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the future of planning

Planners must model themselves on the best Pro Golfers

adam&eveDDB CSO asks planners to swing into the future with 'unchanging tenets' and 'changing tools'

By martin beverley

It’s difficult to make predictions, especially about the future.

It’s even more difficult when you need to look clever alongside the other planners who have already answered this question.

Here’s my TLDR hot (ok, tepid) take: the future of planning will have unchanging tenets and changing tools.

Allow me to explain…

In many ways, the fundamentals of the future of planning won’t change. We’ll always need to make it true, make it simple, make it interesting, make it effective.

We will always need to make it true. Planners must be in perennial pursuit of the truth. To snuffle for those truth truffles, we will need to get under the skin and inside the brains of the sapiens who might buy the stuff we are selling. Many of those truths will be timeless, because they are about human beings being human. As Bill Bernbach said: “It took millions of years for man’s instincts to develop. It will take millions more for them to even vary. It is fashionable to talk about changing man. A communicator must be concerned with unchanging man. With his obsessive drive to survive, to be admired, to succeed, to love, to take care of his own.”

We will always need to make it simple. Planners must synthesise and sacrifice until there’s a clear path through the complexity and the crap. Simple as that. As Leonardo Di Vinci said, when he wasn’t busy painting or sculpting; ‘Simplicity is the ultimate sophistication’.

We will always need to make it interesting. Planners must find the interesting in the uninteresting. Most advertising is beige wallpaper that people pay not to look at. No one cares about what we have to say, so we have to find a way to make them care. As Howard Gossage said; ‘People read what interests them, and sometimes it’s an ad’.

We will always need to make it effective. Planners must appreciate that we are in the business of commercial creativity. That means fundamentally understanding that brands are always in service of businesses. It also means that we must constantly prove the added value that we bring or risk becoming surplus to requirements. And by ‘added value’, I almost definitely mean bunce, moolah, dollar bills, y’all. As David Ogilvy said; ‘We sell, or else’.

However, whilst the tenets of the future of planning won’t change, the tools will change.

My analogy here is the epitome of cutting-edge-cool – professional golf. (Note to reader: I appreciate this might be the end of our dalliance). The fundamentals of the golf swing are a timeless combination of technique, tempo and torque. However, the best golfers in the world today embrace the very latest technological advancement in equipment and data analysis to optimise their performance. Ben Hogan meets Bryson DeChambeau.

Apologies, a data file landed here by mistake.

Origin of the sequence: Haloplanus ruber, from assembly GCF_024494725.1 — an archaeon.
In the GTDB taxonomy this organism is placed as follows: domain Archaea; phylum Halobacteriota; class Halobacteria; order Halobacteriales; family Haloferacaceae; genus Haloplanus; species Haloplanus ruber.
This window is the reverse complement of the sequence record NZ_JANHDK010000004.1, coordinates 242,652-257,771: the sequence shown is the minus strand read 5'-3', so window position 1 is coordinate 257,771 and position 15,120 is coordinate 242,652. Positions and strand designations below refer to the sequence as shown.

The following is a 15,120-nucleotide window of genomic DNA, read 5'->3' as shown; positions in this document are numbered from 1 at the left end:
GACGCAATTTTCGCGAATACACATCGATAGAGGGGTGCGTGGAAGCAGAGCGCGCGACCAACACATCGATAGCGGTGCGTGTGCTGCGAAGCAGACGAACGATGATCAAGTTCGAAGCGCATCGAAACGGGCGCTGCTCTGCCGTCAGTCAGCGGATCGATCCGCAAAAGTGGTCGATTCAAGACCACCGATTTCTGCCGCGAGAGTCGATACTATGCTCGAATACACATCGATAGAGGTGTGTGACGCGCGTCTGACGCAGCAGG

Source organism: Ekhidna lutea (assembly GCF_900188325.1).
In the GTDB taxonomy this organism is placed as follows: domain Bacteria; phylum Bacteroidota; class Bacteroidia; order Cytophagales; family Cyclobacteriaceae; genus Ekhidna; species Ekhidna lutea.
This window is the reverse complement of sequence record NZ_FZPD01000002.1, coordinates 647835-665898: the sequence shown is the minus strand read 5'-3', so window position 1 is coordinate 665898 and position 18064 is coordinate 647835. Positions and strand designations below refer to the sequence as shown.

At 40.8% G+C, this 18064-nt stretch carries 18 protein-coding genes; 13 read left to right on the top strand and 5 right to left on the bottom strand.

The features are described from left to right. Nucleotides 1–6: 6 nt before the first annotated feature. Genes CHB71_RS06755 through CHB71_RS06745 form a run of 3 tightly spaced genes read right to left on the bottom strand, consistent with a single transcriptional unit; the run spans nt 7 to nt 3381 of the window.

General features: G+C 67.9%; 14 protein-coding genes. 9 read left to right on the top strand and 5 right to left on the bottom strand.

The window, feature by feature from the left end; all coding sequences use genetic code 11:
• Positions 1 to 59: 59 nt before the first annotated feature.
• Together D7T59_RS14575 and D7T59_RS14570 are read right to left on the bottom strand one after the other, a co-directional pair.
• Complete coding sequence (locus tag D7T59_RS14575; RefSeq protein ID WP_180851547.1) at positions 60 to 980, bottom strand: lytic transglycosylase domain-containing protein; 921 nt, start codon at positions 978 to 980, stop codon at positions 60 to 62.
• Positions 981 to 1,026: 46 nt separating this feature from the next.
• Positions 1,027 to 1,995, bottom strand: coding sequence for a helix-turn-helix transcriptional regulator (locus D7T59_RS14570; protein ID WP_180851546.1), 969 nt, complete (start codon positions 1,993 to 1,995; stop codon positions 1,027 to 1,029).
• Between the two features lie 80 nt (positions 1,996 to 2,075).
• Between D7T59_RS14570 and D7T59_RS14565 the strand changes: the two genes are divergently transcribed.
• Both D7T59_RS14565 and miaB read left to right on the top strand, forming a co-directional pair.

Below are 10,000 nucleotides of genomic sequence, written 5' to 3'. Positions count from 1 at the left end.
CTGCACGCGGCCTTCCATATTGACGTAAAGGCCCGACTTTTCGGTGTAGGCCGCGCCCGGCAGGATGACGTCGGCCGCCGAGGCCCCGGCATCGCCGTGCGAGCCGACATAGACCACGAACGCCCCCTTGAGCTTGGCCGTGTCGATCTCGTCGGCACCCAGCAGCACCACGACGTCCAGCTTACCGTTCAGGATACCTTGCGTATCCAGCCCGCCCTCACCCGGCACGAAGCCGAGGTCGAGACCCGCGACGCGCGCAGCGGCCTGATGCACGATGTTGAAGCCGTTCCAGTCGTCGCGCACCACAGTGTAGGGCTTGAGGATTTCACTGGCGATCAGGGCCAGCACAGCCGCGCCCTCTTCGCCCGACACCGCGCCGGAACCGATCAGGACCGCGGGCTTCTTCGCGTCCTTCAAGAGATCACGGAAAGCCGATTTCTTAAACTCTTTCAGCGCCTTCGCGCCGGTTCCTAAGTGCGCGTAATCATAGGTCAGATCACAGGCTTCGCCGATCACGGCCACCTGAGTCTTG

The future of planning must embrace the future of technology. With a nice warm cuddle.

We must embrace new channels. Don’t dismiss TikTok as silly dancing. Don’t dismiss Snapchat as disappearing dick pics. Don’t dismiss Twitch as teenagers in their bedrooms. And while you are at it, don’t dismiss telly and posters as too traditional.

We must embrace AI. Oh come on, you simply can’t write an article without at least a mention. It’s Terminator-levels-of-terrifying if you are of an anxious disposition like me, but we have to run towards it. It might not take your job, but people who know how to harness it might. For now, at least, it can gather filler so that you can hunt for the killer, and it can give you start points when you are stuck. (Shameless Plug - I thoroughly recommend the APG’s new AI taskforce).

We must embrace new research methods that help us understand people’s behaviour. That might mean ethnographic studies through mobile phones. That might mean a more complex attribution model that at least attempts to account for the messy middle. That might mean using physiological studies and the latest neuroscience techniques to see how people think and feel (not what they say they think and feel).

We must embrace new metrics. Let's investigate how emotional responses relate to effectiveness results. Let's figure out whether it really is all about attention. Let's dig into share of search as a predictor of market share. Let's read the Charles Channon IPA effectiveness special prize winners.

If the future of planning can bring together old-fashioned principles with new-fashioned technology, then we won’t go far wrong.

And that’s all, folks.

Martin Beverley is the chief strategy officer at adam&eveDDB.


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